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warning! too much testing is hazardous to your health!
April 26, 2001 1:44 PM   Subscribe

warning! too much testing is hazardous to your health! is it just me, or is this silly?
posted by fuzzygeek (30 comments total)

 
Testing kids on what they learned? Are you crazy? It might hurt their feelings...
posted by owillis at 1:57 PM on April 26, 2001


most countries employ testing every semester to make sure kids have learned what they're suppose to. when i started school in the US, i was surprised at the lack thereof. sure they have the ctbs or whatever, but that doesn't effect class promotion. maybe the kids should get more headaches and stomachaches because american children are now fatter than ever.
posted by elle at 2:02 PM on April 26, 2001


That's 'cause we have lots of food. Eat your heart out, third world.
posted by gleemax at 2:06 PM on April 26, 2001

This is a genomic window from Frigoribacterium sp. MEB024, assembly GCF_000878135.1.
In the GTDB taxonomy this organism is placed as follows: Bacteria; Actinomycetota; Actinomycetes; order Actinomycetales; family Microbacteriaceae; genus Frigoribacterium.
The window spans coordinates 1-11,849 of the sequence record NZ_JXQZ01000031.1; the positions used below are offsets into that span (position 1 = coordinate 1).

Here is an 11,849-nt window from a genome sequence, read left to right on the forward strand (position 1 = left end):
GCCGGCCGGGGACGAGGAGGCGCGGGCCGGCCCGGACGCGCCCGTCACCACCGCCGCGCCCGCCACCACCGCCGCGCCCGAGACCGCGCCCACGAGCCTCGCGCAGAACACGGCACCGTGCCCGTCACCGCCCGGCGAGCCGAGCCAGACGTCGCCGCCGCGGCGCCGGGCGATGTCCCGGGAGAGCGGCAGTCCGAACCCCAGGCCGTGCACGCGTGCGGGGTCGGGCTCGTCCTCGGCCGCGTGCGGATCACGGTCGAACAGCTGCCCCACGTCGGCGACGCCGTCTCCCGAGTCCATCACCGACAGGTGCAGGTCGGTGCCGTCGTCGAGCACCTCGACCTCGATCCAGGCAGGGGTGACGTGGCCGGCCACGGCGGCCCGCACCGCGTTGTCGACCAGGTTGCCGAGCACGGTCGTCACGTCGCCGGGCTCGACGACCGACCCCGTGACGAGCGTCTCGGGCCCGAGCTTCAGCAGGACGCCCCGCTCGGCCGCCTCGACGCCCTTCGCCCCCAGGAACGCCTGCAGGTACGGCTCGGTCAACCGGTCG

i guess they'll have to (eat their hearts out) seeing there's nothing else to eat.
posted by elle at 2:17 PM on April 26, 2001


"because it it bitter, and becoz it is my heart."
posted by sonofsamiam at 2:18 PM on April 26, 2001


So I'm left to wonder if this is really even news? Kids have always hated testing; educators have become increasingly vocal in the last few years about the fact that standardized tests are biased and poor indicators of actual intelligence.
The only "new" thing I saw in this article was the bit about "stomach-aches," "head-aches," "DEPRESSION?" I'm depressed that this is even news. Give me a break.
And as for Amrican children being fat. It ain't just the kids, folks. Look around. . . .
posted by cpost at 2:30 PM on April 26, 2001


fat, dumb and rich. thank god for amerikkka!
posted by izzytn8 at 2:35 PM on April 26, 2001


well, bring on the testing for the adults too, we all need more headaches and stomachaches!!!

there's also been a lot of reporting on depression as one of the causes of obesity, viruses and your mother are also to blame.